The prevalence of utilization of EBP among nurses working in public hospitals of Jimma zone was 51.8%. Nevertheless, only 16.5% of respondents often utilized EBP in their clinical practice. Lack of autonomy to change practice, inability to properly interpret the results of research, insufficient time, heavy workload, insufficient resources, relevant literature is not available, lack of authority, and Physicians and other staffs are not cooperative with the utilization of EBP at work place were barriers reported by majority of the respondents. Generally, variables such as sex, hospital type, educational level, current role at hospital and knowledge about EBP have significant association with utilization of EBP.

To conclude common EBP utilization in public hospitals, continuous hard works are needed. Not only nurses need to become more familiar with EBP utilization, but also other health professionals. Future research should therefore also focus on the assessment of EBP utilization among all health professional.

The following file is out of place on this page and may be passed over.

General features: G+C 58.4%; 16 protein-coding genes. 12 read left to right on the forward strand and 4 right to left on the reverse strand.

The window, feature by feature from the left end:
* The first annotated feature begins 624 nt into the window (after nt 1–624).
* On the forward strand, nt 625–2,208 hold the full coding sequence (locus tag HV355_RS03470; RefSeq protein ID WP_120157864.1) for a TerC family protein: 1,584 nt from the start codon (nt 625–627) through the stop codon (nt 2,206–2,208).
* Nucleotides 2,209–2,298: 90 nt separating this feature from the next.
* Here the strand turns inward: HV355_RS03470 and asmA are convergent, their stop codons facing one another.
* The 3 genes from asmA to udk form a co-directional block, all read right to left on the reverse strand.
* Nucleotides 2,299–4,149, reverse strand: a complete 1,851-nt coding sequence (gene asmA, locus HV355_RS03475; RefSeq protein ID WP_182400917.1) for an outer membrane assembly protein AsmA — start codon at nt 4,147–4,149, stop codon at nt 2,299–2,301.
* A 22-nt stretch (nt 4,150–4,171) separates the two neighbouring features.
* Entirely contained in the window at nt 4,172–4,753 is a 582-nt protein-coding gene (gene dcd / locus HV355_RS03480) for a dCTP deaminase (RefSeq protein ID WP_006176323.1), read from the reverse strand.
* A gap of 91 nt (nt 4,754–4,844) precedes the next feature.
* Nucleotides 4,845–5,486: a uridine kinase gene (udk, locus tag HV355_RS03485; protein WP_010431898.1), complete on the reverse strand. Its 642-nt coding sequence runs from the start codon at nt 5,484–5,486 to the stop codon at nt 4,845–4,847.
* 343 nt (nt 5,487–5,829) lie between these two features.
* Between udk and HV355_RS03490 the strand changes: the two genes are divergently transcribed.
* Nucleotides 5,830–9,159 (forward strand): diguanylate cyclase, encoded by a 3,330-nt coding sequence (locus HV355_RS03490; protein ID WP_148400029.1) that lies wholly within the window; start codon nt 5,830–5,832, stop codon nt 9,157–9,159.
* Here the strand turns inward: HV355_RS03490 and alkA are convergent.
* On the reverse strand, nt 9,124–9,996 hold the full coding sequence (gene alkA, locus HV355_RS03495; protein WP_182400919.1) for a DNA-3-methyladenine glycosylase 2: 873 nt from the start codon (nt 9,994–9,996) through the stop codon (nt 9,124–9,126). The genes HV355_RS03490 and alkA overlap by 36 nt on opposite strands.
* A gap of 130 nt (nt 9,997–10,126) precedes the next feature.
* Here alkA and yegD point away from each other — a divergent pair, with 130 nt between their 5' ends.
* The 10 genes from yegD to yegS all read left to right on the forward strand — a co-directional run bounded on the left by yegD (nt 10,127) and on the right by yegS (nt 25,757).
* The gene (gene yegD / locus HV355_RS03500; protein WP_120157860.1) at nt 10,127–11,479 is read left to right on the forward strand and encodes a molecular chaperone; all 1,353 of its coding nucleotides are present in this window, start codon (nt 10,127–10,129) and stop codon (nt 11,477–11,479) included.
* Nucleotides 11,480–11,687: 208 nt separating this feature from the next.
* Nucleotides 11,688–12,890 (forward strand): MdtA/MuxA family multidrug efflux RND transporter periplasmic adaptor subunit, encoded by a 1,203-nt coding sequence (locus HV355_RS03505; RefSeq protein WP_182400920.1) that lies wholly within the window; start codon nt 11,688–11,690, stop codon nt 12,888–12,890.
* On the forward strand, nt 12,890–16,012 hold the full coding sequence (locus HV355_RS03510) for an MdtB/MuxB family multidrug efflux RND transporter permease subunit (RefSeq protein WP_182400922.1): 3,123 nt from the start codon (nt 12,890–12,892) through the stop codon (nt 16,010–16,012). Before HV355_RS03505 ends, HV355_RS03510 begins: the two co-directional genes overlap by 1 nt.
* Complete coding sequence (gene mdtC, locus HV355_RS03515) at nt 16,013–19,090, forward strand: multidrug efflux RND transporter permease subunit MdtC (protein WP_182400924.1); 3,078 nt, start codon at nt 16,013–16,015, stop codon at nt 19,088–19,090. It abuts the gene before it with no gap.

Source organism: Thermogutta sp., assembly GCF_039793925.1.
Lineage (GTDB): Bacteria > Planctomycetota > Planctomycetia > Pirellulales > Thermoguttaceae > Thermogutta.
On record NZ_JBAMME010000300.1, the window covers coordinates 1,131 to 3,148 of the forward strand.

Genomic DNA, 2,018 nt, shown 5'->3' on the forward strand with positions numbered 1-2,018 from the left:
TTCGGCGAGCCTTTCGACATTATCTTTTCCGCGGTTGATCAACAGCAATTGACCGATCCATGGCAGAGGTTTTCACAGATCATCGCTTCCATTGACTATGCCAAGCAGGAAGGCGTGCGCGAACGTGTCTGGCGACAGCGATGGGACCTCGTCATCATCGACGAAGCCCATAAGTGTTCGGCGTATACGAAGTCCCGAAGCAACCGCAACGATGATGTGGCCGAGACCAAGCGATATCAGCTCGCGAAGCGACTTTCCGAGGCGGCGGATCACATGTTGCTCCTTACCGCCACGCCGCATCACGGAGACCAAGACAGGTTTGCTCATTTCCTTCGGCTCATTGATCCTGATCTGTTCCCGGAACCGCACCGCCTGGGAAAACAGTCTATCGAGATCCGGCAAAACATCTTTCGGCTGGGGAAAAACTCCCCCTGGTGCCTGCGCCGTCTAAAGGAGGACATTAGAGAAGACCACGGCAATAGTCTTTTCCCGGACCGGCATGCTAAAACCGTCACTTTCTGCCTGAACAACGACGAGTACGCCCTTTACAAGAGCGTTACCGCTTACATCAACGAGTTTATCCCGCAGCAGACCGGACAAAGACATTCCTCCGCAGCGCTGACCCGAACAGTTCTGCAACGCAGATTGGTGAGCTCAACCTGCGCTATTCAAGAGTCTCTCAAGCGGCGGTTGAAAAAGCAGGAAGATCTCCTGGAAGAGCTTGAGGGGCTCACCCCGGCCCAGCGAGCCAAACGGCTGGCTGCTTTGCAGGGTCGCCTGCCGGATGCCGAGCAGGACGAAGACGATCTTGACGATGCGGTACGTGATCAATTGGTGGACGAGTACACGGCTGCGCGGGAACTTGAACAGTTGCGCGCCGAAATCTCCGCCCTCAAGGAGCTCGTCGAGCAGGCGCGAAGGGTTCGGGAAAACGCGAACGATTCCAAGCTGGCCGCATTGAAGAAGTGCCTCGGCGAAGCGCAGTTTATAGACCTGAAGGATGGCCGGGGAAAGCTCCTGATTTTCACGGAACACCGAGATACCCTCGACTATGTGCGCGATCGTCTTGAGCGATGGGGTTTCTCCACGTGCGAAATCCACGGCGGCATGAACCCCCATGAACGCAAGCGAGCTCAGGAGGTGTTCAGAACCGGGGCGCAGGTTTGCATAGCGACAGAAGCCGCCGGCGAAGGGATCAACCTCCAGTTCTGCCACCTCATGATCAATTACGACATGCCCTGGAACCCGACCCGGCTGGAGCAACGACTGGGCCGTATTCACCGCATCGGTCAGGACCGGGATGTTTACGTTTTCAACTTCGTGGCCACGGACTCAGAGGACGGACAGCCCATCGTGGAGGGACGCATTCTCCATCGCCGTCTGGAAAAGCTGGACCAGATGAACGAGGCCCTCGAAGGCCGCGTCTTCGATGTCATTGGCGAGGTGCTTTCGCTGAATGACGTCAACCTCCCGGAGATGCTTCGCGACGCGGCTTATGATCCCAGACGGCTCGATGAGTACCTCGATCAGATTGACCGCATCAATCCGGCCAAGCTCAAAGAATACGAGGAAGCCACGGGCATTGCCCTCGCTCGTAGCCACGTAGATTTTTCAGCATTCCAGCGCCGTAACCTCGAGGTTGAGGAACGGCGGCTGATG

Author Contributions

BD involved substantial contributions to conception and design of the study, data collection and data analysis, interpretation of data and drafting and critically reviewing the manuscript. Likewise EH and MB involved in designing of the study, analysis of the data and critically reviewing the manuscript. All authors read and approved the final manuscript.

Conflicts of Interest

There are no conflicts of interest.

Acknowledgement

First and for most we would like to thank our Almighty God for His help in all walk of our life and for giving us healthy and great help during day and night time to do this study. And also our great thanks go to all participants of the study for their willingness, genuine information and the time sacrifices.

References

Author Info